by Ben P. Duck
Back and forth we go from the theme of change to that of stasis, from business as usual to something new. We also get the sense more than in perhaps any episode that time passes and the characters are mortal, and that the time to do something is now.
The firing of Major Taylor in the Comstat meeting begins the sense that the clock is running. One gets that again with Bunny Colvin’s dressing down as well. The discussion in the Mayor’s office suggests that Commissioner Burrell is on a short clock. Stringer’s great speech about 40 degree days makes the same point to his lieutenants. But that’s all bureaucracy (even with the Barksdales), and wouldn’t mean much if the point wasn’t driven home by the (off-screen) death of Detective Ray Cole. “On a fucking stairmaster,” as McNulty repeats to himself and to others is an image reminiscent of a hamster wheel and suggests fruitless motion taking you nowhere.
And there are plenty of examples of activities that look like motion but are really getting the characters nowhere. Bunk’s hunt for Dozerman’s stolen pistol is both fruitless and seemingly hopeless. Greggs and McNulty spend their time bemoaning the fact that their wives just don’t get them and their poor behavior. Daniels wants to focus the MCU on some new (and apparently irrelevant) dealer. Herc and Carver don’t appear to have learned anything about policing during their conversation with Greggs. Cutty’s life is not getting any better, but he continues to push ahead and try to build something although the prospects appear dim. But the exclamation point at the end of this thread is the gunfight that Omar’s crew engages in at the Barksdale stash house. Tosha is killed by friendly fire from her own crew, and the investigation features the first appearance by a kid, Kenard, who wants to grow up to be Omar. We are all apparently of that fucking stairmaster.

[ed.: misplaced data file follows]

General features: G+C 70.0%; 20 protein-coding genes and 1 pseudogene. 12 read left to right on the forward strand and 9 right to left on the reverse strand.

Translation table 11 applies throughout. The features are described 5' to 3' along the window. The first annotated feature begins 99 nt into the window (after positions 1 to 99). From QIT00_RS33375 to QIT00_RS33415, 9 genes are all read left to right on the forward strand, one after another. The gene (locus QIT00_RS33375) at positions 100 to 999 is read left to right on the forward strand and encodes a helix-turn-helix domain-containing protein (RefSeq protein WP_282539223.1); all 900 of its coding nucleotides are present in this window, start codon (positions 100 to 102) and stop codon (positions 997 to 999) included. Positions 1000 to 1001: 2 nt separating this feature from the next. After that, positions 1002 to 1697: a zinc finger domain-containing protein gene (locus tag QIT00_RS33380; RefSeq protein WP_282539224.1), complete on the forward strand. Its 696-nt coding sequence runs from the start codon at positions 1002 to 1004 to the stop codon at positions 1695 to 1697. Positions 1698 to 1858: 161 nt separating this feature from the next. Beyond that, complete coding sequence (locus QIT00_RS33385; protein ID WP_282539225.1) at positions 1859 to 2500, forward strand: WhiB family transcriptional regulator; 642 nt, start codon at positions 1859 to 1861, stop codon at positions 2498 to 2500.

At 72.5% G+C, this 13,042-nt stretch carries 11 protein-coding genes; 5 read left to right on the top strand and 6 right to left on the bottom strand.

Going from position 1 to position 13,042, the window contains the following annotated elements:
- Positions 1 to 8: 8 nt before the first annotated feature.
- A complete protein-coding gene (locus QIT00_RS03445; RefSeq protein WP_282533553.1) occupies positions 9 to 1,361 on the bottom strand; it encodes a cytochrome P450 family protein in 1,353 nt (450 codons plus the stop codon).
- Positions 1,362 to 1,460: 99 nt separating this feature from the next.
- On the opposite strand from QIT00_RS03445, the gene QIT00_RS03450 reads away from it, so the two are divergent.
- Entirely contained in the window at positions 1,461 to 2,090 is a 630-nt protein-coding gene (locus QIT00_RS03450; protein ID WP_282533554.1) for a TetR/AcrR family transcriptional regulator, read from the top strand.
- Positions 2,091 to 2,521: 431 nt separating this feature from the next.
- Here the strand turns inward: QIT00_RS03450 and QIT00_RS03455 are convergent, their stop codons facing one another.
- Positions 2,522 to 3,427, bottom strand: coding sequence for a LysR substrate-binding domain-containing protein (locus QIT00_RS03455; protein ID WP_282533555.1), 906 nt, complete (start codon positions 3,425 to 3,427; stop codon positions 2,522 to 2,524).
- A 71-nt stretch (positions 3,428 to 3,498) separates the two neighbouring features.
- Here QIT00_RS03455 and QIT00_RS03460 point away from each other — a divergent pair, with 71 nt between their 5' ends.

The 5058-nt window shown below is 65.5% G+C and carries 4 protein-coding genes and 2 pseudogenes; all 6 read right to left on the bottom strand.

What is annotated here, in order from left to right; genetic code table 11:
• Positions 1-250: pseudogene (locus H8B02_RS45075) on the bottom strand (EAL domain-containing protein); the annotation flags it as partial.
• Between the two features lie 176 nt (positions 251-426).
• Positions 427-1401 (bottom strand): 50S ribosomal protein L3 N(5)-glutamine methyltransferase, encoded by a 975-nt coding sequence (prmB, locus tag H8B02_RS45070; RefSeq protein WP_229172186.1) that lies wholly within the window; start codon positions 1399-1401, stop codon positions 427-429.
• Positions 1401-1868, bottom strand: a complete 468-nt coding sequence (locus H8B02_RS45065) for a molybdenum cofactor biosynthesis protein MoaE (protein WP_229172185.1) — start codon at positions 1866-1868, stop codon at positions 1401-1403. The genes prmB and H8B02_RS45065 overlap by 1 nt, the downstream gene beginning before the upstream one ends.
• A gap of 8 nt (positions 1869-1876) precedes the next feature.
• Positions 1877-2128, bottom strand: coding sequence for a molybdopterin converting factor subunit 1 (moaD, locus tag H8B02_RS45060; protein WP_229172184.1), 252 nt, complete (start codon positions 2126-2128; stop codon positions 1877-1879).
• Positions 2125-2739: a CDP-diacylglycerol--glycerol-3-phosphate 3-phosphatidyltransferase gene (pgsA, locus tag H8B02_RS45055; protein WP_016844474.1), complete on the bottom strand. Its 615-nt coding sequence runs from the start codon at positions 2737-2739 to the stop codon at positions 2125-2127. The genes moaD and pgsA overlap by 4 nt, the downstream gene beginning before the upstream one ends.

But lest the whole episode seem hopeless, there are also suggestions of real change (or at least a realization of the need for change). The realizations come first with Omar taking responsibility for the disastrous shootout (not that Kimmy much cares). Greggs and McNulty may be complaining that no one gets them, but the end of the discussion makes clear that they know they are screw-ups. Finally though someone acts, Bunny Colvin really is moving to “legalize” drugs by find a compromise reminiscent of Stringer Bell’s desire to reduce violence and normalize the drug trade. Real action, but can it possibly work?